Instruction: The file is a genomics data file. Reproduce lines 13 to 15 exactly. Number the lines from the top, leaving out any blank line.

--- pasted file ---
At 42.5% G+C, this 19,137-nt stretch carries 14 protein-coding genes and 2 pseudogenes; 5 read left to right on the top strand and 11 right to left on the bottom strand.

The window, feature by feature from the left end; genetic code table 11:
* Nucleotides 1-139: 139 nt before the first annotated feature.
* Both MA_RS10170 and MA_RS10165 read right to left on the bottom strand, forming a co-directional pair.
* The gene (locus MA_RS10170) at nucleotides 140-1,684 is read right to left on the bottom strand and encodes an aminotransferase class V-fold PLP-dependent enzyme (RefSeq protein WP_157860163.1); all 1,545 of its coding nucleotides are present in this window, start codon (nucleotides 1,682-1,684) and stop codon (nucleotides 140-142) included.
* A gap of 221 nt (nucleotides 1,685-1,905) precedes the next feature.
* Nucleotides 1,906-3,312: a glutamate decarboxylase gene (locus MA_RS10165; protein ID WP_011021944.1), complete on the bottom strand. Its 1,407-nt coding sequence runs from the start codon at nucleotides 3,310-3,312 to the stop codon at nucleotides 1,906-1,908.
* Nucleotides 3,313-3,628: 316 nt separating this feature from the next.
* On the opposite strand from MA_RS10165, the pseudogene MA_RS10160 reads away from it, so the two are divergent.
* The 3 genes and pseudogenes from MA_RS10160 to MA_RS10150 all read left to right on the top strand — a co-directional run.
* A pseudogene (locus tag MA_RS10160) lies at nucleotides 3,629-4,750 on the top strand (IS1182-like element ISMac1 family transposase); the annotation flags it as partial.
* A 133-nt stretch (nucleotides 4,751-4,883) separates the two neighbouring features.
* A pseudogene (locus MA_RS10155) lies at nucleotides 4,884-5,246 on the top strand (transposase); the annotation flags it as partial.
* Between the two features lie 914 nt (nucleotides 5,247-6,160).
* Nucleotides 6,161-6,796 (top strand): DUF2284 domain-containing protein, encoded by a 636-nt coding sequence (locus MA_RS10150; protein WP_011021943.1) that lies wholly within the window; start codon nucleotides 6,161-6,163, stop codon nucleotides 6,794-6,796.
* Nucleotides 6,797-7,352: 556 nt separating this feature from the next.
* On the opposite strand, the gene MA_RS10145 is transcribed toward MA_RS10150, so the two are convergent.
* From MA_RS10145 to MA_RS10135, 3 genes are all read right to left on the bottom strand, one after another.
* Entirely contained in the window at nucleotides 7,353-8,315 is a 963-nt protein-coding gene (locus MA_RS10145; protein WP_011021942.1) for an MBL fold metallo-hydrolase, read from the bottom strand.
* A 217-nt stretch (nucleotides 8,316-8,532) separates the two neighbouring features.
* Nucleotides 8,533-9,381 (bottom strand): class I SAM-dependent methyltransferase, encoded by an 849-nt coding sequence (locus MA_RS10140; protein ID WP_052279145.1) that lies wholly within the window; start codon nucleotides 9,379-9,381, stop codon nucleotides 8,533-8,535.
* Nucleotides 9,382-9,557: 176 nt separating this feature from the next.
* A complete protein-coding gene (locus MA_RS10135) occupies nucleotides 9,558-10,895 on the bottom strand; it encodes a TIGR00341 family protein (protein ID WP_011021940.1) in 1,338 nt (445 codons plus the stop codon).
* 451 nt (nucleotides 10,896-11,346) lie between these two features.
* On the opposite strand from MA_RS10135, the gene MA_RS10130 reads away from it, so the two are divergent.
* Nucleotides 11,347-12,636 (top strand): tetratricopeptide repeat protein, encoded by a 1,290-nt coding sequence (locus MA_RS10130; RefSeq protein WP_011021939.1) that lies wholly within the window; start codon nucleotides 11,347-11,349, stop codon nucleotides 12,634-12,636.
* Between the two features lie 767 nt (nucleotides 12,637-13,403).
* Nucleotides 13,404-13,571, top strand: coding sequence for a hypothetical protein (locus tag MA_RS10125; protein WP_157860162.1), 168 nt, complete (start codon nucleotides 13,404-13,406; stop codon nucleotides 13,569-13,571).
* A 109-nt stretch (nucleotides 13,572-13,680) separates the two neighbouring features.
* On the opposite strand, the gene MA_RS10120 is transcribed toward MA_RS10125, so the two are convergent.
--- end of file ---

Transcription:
* A pseudogene (locus MA_RS10155) lies at nucleotides 4,884-5,246 on the top strand (transposase); the annotation flags it as partial.
* Between the two features lie 914 nt (nucleotides 5,247-6,160).
* Nucleotides 6,161-6,796 (top strand): DUF2284 domain-containing protein, encoded by a 636-nt coding sequence (locus MA_RS10150; protein WP_011021943.1) that lies wholly within the window; start codon nucleotides 6,161-6,163, stop codon nucleotides 6,794-6,796.